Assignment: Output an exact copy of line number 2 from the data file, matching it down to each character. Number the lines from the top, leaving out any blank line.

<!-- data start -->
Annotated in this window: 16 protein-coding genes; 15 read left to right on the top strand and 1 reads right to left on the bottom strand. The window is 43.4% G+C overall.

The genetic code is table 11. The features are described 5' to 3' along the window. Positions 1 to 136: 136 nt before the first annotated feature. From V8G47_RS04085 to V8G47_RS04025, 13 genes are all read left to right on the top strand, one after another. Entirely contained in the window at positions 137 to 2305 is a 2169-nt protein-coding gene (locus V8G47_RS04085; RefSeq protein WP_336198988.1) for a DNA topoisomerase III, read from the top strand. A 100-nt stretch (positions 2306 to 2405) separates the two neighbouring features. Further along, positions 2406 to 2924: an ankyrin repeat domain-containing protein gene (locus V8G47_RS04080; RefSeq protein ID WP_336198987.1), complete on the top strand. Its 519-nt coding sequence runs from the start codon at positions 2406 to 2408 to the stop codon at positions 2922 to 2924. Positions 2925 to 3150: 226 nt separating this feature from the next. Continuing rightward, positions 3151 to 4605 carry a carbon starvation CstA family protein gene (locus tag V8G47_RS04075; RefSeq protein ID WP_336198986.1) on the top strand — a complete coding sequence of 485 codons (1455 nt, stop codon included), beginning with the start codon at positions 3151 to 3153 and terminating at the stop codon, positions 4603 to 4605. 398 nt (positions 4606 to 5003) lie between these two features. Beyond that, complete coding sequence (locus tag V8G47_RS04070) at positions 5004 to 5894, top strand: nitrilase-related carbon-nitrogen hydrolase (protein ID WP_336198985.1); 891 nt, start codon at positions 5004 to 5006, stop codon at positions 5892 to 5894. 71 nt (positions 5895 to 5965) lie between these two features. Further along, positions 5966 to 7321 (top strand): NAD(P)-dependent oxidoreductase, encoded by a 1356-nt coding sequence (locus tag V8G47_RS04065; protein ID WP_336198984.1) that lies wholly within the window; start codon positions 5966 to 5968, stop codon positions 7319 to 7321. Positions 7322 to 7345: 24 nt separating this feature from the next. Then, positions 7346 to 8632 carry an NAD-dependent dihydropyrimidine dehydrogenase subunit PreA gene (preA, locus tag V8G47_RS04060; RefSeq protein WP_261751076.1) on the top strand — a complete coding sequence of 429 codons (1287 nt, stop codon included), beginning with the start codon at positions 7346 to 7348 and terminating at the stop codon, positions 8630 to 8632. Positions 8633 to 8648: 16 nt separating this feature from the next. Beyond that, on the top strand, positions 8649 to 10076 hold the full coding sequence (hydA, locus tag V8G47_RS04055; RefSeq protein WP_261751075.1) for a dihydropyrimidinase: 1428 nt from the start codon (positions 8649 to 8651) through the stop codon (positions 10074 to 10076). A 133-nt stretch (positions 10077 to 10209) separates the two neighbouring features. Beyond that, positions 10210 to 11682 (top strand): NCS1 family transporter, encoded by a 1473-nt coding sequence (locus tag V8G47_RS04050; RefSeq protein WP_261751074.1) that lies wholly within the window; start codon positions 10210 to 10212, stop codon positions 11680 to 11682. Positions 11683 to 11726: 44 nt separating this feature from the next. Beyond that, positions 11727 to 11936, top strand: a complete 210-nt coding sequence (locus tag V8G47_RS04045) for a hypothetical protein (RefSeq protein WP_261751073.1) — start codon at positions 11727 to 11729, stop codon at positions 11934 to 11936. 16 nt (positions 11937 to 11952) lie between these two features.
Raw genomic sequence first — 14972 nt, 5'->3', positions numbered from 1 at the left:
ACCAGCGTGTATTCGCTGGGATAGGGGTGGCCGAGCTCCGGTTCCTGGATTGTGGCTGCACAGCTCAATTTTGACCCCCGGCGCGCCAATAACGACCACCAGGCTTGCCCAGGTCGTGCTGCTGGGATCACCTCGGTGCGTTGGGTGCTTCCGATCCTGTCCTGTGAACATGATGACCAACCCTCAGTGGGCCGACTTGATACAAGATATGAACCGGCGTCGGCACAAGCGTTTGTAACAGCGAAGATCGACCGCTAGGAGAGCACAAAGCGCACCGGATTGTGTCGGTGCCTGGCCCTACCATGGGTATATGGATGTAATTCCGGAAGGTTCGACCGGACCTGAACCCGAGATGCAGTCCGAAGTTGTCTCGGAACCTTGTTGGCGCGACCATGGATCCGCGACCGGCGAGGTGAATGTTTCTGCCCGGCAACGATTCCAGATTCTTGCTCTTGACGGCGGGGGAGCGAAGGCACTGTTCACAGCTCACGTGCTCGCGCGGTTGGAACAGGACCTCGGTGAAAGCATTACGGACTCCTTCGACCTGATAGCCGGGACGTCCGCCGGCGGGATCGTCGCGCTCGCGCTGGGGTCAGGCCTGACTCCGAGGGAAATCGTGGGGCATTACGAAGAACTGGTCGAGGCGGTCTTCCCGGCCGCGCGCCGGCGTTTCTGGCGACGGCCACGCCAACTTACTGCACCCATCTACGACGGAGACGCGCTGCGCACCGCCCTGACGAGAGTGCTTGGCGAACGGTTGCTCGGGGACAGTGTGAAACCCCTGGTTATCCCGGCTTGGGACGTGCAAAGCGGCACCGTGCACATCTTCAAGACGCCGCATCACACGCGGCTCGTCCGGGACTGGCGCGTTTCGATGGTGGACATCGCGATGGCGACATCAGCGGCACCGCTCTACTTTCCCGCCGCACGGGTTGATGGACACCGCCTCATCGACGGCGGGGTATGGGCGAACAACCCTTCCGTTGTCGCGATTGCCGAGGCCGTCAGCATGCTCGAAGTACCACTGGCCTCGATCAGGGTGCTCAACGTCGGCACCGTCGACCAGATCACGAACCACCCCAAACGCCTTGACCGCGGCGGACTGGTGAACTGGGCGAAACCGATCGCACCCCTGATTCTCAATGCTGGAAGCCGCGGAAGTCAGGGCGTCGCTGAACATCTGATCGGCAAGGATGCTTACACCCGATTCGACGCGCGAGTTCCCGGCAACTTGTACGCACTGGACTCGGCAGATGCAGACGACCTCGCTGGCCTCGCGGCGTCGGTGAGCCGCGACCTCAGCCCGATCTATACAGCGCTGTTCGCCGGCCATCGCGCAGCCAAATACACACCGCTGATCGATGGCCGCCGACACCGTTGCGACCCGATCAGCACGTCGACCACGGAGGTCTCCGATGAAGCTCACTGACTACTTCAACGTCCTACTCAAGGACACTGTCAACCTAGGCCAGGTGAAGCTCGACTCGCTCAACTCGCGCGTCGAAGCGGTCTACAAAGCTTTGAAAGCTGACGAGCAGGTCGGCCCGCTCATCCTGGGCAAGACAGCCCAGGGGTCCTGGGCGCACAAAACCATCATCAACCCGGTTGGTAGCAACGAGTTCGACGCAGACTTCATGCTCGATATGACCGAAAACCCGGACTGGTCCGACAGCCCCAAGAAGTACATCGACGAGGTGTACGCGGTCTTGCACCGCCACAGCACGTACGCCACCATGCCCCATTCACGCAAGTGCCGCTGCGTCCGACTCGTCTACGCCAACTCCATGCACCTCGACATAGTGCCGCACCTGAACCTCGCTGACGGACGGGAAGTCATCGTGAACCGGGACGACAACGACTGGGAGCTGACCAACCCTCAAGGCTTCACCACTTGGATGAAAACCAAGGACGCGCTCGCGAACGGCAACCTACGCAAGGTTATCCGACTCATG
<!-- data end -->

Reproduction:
The genetic code is table 11. The features are described 5' to 3' along the window. Positions 1 to 136: 136 nt before the first annotated feature. From V8G47_RS04085 to V8G47_RS04025, 13 genes are all read left to right on the top strand, one after another. Entirely contained in the window at positions 137 to 2305 is a 2169-nt protein-coding gene (locus V8G47_RS04085; RefSeq protein WP_336198988.1) for a DNA topoisomerase III, read from the top strand. A 100-nt stretch (positions 2306 to 2405) separates the two neighbouring features. Further along, positions 2406 to 2924: an ankyrin repeat domain-containing protein gene (locus V8G47_RS04080; RefSeq protein ID WP_336198987.1), complete on the top strand. Its 519-nt coding sequence runs from the start codon at positions 2406 to 2408 to the stop codon at positions 2922 to 2924. Positions 2925 to 3150: 226 nt separating this feature from the next. Continuing rightward, positions 3151 to 4605 carry a carbon starvation CstA family protein gene (locus tag V8G47_RS04075; RefSeq protein ID WP_336198986.1) on the top strand — a complete coding sequence of 485 codons (1455 nt, stop codon included), beginning with the start codon at positions 3151 to 3153 and terminating at the stop codon, positions 4603 to 4605. 398 nt (positions 4606 to 5003) lie between these two features. Beyond that, complete coding sequence (locus tag V8G47_RS04070) at positions 5004 to 5894, top strand: nitrilase-related carbon-nitrogen hydrolase (protein ID WP_336198985.1); 891 nt, start codon at positions 5004 to 5006, stop codon at positions 5892 to 5894. 71 nt (positions 5895 to 5965) lie between these two features. Further along, positions 5966 to 7321 (top strand): NAD(P)-dependent oxidoreductase, encoded by a 1356-nt coding sequence (locus tag V8G47_RS04065; protein ID WP_336198984.1) that lies wholly within the window; start codon positions 5966 to 5968, stop codon positions 7319 to 7321. Positions 7322 to 7345: 24 nt separating this feature from the next. Then, positions 7346 to 8632 carry an NAD-dependent dihydropyrimidine dehydrogenase subunit PreA gene (preA, locus tag V8G47_RS04060; RefSeq protein WP_261751076.1) on the top strand — a complete coding sequence of 429 codons (1287 nt, stop codon included), beginning with the start codon at positions 7346 to 7348 and terminating at the stop codon, positions 8630 to 8632. Positions 8633 to 8648: 16 nt separating this feature from the next. Beyond that, on the top strand, positions 8649 to 10076 hold the full coding sequence (hydA, locus tag V8G47_RS04055; RefSeq protein WP_261751075.1) for a dihydropyrimidinase: 1428 nt from the start codon (positions 8649 to 8651) through the stop codon (positions 10074 to 10076). A 133-nt stretch (positions 10077 to 10209) separates the two neighbouring features. Beyond that, positions 10210 to 11682 (top strand): NCS1 family transporter, encoded by a 1473-nt coding sequence (locus tag V8G47_RS04050; RefSeq protein WP_261751074.1) that lies wholly within the window; start codon positions 10210 to 10212, stop codon positions 11680 to 11682. Positions 11683 to 11726: 44 nt separating this feature from the next. Beyond that, positions 11727 to 11936, top strand: a complete 210-nt coding sequence (locus tag V8G47_RS04045) for a hypothetical protein (RefSeq protein WP_261751073.1) — start codon at positions 11727 to 11729, stop codon at positions 11934 to 11936. 16 nt (positions 11937 to 11952) lie between these two features.